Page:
Boeing 787 Dreamliner
The 787 Dreamliner is Boeing's latest all-new airliner, a medium-size twin-engined widebody jet with 200 to 335 seats and primarily intended for long-haul flights. The aircraft has had a difficult development and production start, but from the beginning it is a big sales success.
Boeing has a completely different vision on long-haul traffic than Airbus. Airbus's A380 megajet is intended to connect big hub-and-spoke-airports with each other, but according to Boeing such airports will become less important because airlines fly more direct services between smaller airports, bypassing the hubs. For this purpose they need smaller aircraft, like the 787.
The 787 was originally designated '7E7' (E stood for 'efficient') and it uses much of the technology intended for the Sonic Cruiser project, a proposed futuristic looking airliner flying at Mach 0,98, almost as fast as the speed of sound. Boeing cancelled the Sonic Cruiser in the wake of the 9-11 assaults in 2001. Airlines wanted more fuel-efficient aircraft and because of its high speed, the Sonic Cruiser would be too thirsty. After 2001 Boeing started work on a slower and more conventional, but very state-of-the-art new airliner.
The Dreamliner incorporates a lot of new technology. Its engines (General Electric GEnx or Rolls-Royce Trent 1000) use about 8 percent less fuel compared with earlier engines in the same class. Thanks to other improvements, like aerodynamic refinements and the use of light-weight composite materials, Boeing claims a total fuel saving of 20 percent for the 787 in comparison with earlier airliners like the 767. The extensive use of composite materials - 50 per cent of the primary structure - makes the 787 much lighter than when it would be built completely of aluminium. That saves fuel and makes production easier. Large parts of the fuselage can be built as one piece, eliminating thousands of separate parts and fasteners.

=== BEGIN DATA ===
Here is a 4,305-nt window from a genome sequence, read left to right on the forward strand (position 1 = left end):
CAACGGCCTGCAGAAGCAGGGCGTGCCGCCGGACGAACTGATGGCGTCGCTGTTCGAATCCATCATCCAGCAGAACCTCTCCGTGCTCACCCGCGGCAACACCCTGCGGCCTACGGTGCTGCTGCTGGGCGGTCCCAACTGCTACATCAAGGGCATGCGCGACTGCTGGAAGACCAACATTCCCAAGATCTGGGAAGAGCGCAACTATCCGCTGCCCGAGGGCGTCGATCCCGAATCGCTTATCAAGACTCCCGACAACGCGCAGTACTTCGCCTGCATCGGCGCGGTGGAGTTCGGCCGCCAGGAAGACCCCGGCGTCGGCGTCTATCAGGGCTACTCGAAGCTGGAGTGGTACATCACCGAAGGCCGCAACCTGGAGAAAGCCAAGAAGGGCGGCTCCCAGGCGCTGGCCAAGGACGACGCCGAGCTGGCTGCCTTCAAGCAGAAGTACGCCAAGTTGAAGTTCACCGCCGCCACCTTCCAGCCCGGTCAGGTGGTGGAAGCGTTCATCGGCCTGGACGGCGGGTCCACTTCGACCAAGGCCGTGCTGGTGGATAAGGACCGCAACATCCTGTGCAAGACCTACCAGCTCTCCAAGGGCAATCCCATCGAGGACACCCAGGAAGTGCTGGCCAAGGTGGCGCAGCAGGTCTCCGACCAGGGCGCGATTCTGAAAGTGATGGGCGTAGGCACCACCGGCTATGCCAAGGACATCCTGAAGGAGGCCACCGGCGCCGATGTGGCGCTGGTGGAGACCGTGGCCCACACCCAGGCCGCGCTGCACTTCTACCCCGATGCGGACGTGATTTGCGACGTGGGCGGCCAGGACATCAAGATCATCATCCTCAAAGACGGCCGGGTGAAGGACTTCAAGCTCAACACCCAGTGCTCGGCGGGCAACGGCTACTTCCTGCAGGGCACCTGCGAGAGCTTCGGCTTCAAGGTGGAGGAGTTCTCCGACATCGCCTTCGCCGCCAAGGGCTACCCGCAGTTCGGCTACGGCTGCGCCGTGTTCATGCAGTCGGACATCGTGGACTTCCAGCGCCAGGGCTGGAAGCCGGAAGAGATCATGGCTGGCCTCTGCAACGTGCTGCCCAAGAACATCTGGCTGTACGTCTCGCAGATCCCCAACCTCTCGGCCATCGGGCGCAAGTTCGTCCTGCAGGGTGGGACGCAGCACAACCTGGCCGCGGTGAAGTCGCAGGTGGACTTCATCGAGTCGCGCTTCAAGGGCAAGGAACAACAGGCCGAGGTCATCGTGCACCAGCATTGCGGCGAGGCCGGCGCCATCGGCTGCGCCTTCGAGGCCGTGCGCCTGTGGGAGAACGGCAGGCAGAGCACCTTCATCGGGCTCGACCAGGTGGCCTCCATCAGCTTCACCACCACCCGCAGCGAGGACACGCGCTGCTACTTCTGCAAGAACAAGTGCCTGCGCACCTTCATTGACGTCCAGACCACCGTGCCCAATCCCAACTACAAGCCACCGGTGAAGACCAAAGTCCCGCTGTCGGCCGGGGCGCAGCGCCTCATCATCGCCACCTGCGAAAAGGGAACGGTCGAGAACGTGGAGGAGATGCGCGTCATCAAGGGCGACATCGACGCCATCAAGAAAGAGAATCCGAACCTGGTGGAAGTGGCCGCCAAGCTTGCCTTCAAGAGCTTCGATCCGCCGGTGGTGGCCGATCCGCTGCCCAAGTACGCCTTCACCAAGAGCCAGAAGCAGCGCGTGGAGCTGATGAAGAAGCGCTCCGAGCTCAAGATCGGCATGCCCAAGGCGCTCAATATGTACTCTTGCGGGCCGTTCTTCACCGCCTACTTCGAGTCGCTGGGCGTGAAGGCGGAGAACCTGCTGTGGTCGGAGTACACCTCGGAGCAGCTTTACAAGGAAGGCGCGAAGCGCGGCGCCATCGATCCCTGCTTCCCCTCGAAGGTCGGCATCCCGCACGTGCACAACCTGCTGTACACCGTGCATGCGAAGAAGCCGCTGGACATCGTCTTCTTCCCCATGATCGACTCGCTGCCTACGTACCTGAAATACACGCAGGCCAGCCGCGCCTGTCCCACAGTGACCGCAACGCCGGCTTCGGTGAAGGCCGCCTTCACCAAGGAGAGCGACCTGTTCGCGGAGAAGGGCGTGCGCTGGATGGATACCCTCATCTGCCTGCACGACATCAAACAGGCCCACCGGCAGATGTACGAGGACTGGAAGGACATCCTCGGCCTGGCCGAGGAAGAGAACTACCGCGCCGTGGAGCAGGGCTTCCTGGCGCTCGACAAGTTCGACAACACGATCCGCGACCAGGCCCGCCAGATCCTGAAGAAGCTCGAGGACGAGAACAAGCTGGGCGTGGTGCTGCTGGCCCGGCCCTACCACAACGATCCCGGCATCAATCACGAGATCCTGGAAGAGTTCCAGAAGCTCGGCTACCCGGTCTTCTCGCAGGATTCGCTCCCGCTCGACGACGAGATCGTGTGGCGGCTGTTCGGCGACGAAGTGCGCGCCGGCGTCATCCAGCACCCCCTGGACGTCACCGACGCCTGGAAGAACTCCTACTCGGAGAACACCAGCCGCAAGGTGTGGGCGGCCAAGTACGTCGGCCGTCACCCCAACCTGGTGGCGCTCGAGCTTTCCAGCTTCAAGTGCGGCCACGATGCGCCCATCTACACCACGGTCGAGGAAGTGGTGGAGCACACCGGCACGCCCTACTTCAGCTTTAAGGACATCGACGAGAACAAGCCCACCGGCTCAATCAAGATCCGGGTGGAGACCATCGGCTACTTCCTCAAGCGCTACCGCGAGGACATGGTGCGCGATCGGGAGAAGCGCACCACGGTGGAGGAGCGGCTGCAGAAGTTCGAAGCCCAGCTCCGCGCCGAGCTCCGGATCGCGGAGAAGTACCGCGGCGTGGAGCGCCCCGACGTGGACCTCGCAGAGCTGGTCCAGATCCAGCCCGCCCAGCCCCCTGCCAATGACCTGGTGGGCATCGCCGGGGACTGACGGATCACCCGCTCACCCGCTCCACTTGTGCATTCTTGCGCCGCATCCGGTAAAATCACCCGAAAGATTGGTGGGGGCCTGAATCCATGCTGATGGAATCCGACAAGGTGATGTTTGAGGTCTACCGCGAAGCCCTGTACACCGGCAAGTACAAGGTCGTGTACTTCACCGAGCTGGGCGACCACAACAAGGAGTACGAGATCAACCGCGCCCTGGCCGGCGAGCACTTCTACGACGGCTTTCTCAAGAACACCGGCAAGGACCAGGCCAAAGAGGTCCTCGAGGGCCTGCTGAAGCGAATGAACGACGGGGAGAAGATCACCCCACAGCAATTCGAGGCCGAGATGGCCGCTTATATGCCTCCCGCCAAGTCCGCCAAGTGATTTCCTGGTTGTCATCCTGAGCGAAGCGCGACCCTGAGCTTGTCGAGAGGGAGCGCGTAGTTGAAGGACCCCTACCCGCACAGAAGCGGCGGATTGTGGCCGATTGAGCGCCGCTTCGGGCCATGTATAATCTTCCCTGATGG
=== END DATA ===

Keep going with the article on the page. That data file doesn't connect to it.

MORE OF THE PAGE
Boeing officially rolled-out the first 787 on 8 July 2007 (7-8-07 in American English notation). But soon afterwards the aircraft manufacturer had to admit that it suffered major setbacks. The first flight was originally planned for August 2007 and first delivery for May 2008, but the 787 didn't fly earlier than on 15 December 2009. Boeing met a lot of problems, including a shortage of fasteners, problems with software and system integration, a strike and lots of extra work because subassemblies of the aircraft delivered by sub-contractors were not complete.
Boeing obtained type certification from the Federal Aviation Administration (FAA) and European Aviation Safety Agency (EASA) in August 2011 and delivered the first aircraft in September 2011, more than three years later than originally planned. Launch customer All Nippon Airways started commercial service with the Dreamliner on 26 October 2011.
In service the 787 suffered more big problems. The most severe was the ignition of lithium-ion batteries. Fires led to the grounding of all 787s by the FAA and other aviation agencies from 16 January 2013. Although the cause wasn't found, Boeing revised the battery design to make it safer and after FAA approval the 787 resumed flying on 26 April 2013.
The first 787-version to enter service was the 787-8, which carries 210-250 passengers over distances up to 14,200 or, as an option, even 15,200 km (7,650 - 8,200 nm). The second version is the stretched 787-9, seating 250-290 passengers and with a range of 14,800 to 15,750 km (8,000 to 8,500 nm). The 787-9 flew for the first time on 17 September 2013 and deliveries started in July 2014. Air New Zealand and All Nippon Airways commenced commercial service in August 2014. The third 787-family member will be the further stretched 787-10, seating op to 330 passengers in a three-class configuration. It is intended as a replacement for the Boeing 777-200 and the Airbus A330 and A340. Deliveries should begin in 2018. Boeing stopped the development of a short-range 787-3 at an early stage of the programme.
The final assembly of the 787-8 and 787-9 is taking place in two factories: in Everett, Washington, and in North Charleston, South Carolina. The 787-10 will be produced only in North Charleston.
The problems with the 787 contrast with the tremendous sales success that the 787 is so far. Until mid 2016 Boeing has sold more than 1,150 aircraft: 429 787-8s, 572 787-9s and 153 787-10s. On 17 March 2015 the aircraft manufacturer delivered the 250th 787, which was also the first 787-9 built in North Charleston, to United Airlines.
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